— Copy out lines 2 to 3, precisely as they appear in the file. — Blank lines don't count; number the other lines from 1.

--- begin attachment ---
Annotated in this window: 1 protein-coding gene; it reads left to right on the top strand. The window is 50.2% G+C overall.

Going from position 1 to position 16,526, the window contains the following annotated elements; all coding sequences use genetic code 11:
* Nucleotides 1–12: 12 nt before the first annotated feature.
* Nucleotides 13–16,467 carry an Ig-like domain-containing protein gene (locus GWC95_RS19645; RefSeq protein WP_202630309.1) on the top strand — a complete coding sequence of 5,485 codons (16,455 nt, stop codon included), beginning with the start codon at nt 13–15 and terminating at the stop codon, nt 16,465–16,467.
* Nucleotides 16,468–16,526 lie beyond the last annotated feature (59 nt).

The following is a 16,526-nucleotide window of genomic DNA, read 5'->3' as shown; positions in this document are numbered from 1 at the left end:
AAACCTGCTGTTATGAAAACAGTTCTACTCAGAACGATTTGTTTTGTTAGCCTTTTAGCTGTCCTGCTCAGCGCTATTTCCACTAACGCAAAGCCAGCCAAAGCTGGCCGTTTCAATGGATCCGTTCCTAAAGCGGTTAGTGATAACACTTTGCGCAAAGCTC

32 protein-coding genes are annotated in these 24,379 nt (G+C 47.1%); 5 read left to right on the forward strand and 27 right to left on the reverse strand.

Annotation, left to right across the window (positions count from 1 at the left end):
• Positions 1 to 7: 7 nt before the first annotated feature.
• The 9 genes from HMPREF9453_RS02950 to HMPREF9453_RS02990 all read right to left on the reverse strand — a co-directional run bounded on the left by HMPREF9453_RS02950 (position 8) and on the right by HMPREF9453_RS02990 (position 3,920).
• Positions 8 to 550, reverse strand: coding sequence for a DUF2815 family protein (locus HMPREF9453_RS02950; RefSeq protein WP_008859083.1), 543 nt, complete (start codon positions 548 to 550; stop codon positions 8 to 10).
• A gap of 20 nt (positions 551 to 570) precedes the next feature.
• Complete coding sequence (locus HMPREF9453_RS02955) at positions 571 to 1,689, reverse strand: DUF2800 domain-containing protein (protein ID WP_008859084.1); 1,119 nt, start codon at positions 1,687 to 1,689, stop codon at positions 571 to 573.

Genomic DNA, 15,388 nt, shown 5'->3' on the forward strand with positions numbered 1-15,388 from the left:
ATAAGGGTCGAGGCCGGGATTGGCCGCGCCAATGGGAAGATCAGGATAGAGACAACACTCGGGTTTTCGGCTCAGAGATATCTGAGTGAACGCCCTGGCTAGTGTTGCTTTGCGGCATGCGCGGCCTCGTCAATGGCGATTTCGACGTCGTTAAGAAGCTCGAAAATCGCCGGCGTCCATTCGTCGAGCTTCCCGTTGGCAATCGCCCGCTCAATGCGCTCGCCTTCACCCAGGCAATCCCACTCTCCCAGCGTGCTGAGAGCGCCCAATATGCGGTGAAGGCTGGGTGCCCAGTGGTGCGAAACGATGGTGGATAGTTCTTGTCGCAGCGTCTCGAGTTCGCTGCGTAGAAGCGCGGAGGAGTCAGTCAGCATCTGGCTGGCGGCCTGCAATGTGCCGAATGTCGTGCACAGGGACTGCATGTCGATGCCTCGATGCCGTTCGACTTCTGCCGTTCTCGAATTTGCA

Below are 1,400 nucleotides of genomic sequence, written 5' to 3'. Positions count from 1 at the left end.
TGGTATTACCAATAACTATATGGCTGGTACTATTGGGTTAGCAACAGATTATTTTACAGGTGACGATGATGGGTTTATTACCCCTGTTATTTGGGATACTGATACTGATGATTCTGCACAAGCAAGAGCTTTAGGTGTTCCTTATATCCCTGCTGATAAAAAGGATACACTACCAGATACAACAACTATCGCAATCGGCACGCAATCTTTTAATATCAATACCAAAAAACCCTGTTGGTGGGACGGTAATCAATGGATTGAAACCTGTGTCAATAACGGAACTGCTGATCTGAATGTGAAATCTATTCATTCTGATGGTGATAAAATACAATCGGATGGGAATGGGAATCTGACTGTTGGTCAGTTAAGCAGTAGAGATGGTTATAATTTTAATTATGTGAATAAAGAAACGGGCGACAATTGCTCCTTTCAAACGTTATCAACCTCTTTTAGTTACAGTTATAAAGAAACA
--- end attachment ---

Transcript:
Going from position 1 to position 16,526, the window contains the following annotated elements; all coding sequences use genetic code 11:
* Nucleotides 1–12: 12 nt before the first annotated feature.